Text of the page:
In the play, the plot revolves around Sidi’s decision about which man she will marry. She is the most renowned beauty of her village and, as such, believes she can freely choose among her suitors. Finally, she decides to become Baroka’s second wife rather than marry Lakunle. While Sidi initially seems like a very modern young woman who would be attracted to the equally modern school teacher, Lakunle, she proves to be more complex.
Sidi is portrayed as being extremely vain, a trait that is exacerbated when her photograph is published in the newspaper. Sidi’s limited endorsement of modern changes also surfaces when Lakunle, although claiming he wants to marry her, refuses to pay the bride price on the basis of its being an old-fashioned custom. She interprets this as a sign of cheapness that will likely continue into their marriage and result in her husband not buying her lovely things. Sidi also understands her own intelligence and takes pride in being treated well; Lakunle patronizes her and, despite his modern pretensions, sees his role as dominant, which she resents.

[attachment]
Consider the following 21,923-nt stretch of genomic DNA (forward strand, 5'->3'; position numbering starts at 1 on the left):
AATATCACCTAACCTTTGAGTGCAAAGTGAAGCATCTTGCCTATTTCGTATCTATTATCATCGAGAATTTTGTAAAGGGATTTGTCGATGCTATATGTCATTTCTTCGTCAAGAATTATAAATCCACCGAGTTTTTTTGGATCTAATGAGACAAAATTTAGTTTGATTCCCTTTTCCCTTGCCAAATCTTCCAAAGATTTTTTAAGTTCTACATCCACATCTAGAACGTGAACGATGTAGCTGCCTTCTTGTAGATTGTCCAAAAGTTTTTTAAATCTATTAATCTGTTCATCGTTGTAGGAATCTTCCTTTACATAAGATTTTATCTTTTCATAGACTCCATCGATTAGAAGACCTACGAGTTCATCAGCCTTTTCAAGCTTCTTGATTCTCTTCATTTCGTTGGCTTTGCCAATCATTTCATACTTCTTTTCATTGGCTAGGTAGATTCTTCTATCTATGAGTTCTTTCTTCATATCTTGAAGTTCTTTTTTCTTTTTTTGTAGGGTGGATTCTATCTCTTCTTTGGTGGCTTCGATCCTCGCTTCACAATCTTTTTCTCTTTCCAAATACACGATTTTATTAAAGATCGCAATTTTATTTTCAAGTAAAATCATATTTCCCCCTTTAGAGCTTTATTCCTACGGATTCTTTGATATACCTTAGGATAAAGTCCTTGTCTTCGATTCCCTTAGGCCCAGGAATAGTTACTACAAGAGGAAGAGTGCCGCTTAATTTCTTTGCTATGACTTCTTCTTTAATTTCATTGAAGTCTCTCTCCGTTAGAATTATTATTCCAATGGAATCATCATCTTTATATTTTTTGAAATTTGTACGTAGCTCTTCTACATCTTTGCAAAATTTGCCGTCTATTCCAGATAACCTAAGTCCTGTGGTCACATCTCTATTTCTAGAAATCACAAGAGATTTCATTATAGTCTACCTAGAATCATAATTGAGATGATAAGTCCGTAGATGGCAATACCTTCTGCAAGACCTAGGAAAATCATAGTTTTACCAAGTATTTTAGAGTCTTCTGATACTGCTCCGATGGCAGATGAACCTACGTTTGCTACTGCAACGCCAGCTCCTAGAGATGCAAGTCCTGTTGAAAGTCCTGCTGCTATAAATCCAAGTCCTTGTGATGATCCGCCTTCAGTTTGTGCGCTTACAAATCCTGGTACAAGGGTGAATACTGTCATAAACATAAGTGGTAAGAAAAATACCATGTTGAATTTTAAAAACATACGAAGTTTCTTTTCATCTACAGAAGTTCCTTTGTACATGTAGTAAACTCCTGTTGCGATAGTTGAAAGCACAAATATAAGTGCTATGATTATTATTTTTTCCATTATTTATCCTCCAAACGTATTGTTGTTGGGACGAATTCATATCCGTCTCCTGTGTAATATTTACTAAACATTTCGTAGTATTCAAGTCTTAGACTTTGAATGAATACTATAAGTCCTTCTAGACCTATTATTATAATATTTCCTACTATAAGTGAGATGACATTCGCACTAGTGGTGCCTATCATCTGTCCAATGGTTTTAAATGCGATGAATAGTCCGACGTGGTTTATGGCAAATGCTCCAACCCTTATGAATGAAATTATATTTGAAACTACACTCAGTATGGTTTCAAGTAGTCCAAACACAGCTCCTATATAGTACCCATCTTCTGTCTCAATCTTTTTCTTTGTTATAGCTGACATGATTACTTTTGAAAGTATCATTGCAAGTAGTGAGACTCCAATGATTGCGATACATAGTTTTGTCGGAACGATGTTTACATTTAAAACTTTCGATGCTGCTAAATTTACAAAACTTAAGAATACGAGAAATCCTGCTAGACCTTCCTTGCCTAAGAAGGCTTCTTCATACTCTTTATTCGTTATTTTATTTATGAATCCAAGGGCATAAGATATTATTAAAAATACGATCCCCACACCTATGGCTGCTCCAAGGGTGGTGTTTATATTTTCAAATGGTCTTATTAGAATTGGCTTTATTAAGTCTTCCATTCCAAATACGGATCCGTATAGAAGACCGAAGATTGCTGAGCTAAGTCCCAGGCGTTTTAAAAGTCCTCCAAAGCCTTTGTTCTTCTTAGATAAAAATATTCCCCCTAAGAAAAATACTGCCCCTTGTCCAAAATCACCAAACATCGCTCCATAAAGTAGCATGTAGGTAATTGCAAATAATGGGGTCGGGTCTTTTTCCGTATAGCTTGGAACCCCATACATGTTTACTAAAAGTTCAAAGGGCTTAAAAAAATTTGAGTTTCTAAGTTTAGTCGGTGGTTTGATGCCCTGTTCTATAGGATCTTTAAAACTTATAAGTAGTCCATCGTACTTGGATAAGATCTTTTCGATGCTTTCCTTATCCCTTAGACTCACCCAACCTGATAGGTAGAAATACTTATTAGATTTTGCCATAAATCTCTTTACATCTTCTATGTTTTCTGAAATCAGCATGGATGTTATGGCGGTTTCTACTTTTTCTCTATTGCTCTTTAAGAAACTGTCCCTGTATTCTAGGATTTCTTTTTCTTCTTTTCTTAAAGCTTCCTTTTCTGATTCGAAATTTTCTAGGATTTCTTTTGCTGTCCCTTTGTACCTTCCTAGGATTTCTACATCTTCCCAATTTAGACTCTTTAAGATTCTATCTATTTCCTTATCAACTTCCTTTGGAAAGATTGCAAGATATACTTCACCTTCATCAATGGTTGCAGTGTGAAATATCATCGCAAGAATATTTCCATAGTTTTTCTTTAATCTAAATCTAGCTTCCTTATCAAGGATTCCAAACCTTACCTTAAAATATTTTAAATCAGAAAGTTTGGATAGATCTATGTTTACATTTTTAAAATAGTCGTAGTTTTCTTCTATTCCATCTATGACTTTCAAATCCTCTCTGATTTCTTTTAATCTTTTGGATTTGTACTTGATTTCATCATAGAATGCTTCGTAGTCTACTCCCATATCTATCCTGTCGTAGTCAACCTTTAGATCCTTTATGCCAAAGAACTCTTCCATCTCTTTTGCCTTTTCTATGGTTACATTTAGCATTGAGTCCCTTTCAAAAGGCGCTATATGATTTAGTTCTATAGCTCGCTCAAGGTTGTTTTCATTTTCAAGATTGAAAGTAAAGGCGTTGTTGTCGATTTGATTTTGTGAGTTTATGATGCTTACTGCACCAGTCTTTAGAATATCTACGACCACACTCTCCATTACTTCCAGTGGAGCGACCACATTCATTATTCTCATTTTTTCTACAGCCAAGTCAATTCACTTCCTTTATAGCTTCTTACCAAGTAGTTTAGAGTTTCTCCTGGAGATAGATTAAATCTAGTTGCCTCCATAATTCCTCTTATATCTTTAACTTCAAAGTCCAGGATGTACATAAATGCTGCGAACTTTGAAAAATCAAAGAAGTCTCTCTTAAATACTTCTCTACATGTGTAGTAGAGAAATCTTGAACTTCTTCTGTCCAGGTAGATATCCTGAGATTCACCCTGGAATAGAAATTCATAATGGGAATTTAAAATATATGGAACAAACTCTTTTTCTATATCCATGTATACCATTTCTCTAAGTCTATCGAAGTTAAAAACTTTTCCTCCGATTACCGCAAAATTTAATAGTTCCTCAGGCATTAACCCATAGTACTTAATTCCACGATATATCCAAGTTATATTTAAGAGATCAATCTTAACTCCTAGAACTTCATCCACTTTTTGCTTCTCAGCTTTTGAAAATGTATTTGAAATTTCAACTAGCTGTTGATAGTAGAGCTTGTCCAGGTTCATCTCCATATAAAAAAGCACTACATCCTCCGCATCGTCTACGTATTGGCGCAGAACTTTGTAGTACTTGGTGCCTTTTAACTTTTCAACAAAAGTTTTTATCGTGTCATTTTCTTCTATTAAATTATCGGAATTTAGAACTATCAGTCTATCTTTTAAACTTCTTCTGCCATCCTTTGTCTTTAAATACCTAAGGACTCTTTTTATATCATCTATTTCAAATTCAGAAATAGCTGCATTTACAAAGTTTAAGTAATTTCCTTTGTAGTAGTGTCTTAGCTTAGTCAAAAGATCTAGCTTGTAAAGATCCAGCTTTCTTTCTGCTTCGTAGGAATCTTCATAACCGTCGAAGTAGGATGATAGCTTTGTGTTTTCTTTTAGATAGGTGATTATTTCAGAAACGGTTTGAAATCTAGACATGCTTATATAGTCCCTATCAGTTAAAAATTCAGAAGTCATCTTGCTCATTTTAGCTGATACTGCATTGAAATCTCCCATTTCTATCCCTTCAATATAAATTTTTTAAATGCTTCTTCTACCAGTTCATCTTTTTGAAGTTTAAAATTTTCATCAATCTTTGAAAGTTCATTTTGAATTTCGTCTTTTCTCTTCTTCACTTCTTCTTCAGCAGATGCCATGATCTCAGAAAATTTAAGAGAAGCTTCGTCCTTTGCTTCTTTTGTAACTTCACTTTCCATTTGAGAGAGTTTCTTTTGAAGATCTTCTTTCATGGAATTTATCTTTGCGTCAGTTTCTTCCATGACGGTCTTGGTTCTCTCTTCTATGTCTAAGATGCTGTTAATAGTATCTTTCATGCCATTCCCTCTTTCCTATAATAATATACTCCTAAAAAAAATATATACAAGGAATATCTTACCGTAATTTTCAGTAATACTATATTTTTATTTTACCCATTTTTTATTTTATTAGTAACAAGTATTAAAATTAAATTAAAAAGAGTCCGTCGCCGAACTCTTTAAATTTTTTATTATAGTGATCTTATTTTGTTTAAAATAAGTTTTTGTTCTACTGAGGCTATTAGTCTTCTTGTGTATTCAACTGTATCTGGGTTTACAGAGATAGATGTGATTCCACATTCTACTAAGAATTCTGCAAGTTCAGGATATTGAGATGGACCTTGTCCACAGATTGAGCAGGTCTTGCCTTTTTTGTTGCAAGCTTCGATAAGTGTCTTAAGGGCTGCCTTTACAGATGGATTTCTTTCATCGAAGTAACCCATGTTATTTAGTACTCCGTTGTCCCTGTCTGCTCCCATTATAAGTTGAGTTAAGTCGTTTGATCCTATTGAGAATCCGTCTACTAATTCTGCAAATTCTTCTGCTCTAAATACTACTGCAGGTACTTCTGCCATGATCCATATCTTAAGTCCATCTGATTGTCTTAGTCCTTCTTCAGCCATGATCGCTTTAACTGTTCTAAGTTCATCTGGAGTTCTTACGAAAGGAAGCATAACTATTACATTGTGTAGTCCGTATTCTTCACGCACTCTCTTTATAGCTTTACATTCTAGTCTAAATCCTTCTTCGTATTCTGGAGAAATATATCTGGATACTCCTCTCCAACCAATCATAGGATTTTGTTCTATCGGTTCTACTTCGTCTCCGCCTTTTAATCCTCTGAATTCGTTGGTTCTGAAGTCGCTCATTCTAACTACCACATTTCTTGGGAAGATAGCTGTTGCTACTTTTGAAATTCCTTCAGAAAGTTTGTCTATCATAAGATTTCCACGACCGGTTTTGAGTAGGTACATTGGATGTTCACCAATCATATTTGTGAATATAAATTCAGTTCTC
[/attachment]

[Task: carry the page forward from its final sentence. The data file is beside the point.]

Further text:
Baroka has retained his role as an important social and political leader largely through his shrewd assessment of human nature. He understands that Sidi is more ambitious than she is modern. Rather than talk down to her, he both tricks her by faking impotence and flatters her by proposing to make her even more famous, by putting her face on postage stamps.